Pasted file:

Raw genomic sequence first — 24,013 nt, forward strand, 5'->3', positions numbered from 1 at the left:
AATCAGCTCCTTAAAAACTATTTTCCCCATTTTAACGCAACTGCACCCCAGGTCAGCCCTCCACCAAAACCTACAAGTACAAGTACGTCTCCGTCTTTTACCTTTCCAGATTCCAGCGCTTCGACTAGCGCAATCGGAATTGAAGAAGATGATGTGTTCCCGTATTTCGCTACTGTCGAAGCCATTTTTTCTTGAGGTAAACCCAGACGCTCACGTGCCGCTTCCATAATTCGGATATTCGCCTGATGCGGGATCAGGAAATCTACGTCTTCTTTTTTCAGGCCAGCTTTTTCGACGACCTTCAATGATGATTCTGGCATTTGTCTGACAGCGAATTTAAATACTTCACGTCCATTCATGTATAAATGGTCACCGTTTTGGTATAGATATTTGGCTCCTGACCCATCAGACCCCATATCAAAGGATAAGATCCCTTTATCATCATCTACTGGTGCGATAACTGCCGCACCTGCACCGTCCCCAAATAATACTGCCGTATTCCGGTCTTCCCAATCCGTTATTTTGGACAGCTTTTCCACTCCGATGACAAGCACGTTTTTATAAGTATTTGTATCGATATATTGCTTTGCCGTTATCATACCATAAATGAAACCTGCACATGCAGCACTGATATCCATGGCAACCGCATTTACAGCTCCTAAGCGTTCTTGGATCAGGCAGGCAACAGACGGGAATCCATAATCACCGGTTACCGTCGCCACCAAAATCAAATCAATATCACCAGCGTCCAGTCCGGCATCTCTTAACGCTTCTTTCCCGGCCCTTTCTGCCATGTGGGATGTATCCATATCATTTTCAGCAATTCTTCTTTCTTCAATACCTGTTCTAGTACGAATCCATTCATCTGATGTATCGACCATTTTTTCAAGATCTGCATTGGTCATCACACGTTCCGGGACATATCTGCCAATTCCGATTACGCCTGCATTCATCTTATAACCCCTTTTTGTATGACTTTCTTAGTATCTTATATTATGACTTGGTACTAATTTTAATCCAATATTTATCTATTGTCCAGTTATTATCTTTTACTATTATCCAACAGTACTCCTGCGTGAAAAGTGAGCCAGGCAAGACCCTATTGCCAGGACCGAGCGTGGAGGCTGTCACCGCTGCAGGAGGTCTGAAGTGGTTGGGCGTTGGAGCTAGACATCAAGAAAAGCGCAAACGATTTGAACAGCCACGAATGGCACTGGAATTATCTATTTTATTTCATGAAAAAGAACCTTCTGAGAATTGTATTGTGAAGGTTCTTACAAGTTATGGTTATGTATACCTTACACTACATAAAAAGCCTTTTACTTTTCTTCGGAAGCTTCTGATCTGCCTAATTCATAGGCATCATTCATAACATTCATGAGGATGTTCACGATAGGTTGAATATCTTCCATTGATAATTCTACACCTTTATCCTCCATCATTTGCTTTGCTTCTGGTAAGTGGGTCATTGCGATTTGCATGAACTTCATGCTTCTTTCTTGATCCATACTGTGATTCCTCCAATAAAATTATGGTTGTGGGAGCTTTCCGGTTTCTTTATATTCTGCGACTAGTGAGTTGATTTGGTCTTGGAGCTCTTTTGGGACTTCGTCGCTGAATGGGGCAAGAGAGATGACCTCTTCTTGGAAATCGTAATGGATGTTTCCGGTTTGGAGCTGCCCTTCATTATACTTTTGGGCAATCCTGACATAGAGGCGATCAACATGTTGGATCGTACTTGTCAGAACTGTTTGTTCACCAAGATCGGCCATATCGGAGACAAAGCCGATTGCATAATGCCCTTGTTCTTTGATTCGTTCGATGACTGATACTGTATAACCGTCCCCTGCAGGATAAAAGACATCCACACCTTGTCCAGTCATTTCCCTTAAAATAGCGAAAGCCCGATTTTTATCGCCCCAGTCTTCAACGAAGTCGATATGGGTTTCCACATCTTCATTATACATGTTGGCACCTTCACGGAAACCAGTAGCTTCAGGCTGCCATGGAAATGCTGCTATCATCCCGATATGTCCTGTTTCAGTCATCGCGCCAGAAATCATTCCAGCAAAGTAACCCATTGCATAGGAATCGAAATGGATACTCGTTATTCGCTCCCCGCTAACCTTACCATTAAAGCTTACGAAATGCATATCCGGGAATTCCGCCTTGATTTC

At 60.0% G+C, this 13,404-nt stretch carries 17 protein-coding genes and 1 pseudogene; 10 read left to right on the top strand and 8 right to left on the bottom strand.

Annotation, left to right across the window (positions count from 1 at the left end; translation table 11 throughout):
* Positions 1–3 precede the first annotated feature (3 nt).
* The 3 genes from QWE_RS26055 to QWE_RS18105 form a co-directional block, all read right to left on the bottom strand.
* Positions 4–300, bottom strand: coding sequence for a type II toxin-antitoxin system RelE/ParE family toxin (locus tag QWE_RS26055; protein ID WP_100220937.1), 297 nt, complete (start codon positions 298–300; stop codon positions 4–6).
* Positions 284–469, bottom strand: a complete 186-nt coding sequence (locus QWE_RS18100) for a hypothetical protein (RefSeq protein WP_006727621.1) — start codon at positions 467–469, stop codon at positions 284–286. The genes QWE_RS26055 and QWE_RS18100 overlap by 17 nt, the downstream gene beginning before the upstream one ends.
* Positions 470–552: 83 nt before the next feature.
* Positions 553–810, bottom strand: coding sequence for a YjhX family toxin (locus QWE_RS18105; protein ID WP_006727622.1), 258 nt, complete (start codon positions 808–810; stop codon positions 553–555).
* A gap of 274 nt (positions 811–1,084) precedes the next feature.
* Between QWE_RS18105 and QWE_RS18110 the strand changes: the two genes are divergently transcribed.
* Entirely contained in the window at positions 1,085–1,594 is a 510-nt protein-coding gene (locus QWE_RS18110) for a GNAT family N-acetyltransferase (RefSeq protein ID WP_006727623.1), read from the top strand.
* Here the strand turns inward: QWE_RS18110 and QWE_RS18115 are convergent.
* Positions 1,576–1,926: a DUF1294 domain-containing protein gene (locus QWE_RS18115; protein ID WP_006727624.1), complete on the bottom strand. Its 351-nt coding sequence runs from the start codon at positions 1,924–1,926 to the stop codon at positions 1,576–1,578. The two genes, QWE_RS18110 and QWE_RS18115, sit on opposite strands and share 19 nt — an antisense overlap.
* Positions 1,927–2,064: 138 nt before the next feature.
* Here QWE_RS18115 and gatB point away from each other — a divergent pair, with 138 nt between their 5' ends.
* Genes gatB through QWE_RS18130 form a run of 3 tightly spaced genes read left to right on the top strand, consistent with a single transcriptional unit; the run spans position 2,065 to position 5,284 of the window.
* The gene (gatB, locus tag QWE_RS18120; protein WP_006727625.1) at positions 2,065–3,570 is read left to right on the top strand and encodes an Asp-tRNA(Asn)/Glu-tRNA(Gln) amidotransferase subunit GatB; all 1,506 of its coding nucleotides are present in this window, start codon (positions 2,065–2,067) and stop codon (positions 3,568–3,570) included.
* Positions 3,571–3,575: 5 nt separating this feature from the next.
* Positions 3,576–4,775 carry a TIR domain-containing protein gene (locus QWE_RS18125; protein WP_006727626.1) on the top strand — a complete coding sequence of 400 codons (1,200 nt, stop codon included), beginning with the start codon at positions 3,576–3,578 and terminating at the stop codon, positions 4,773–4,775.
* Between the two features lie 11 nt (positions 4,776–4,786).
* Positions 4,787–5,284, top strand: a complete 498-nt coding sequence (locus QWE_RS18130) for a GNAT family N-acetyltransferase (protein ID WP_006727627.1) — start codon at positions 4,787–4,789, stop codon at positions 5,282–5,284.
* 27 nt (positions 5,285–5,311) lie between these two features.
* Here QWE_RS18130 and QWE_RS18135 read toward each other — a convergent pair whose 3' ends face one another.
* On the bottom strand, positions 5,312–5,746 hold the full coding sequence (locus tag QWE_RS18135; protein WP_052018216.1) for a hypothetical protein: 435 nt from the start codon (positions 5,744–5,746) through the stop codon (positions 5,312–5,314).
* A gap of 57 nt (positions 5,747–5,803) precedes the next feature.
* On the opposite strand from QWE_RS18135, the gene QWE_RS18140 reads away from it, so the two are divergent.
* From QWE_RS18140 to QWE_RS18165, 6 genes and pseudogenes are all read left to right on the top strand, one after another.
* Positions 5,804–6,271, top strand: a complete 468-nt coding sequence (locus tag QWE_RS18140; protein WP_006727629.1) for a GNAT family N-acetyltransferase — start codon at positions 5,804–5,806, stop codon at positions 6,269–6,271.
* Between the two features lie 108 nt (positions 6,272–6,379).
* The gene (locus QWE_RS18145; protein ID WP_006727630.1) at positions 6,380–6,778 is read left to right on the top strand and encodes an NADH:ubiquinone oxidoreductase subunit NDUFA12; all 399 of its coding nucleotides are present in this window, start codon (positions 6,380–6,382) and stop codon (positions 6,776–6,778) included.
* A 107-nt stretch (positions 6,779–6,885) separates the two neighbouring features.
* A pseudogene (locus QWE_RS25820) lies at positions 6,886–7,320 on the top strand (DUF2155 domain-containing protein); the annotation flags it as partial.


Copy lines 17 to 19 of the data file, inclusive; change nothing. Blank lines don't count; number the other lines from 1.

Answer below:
* Here QWE_RS18115 and gatB point away from each other — a divergent pair, with 138 nt between their 5' ends.
* Genes gatB through QWE_RS18130 form a run of 3 tightly spaced genes read left to right on the top strand, consistent with a single transcriptional unit; the run spans position 2,065 to position 5,284 of the window.
* The gene (gatB, locus tag QWE_RS18120; protein WP_006727625.1) at positions 2,065–3,570 is read left to right on the top strand and encodes an Asp-tRNA(Asn)/Glu-tRNA(Gln) amidotransferase subunit GatB; all 1,506 of its coding nucleotides are present in this window, start codon (positions 2,065–2,067) and stop codon (positions 3,568–3,570) included.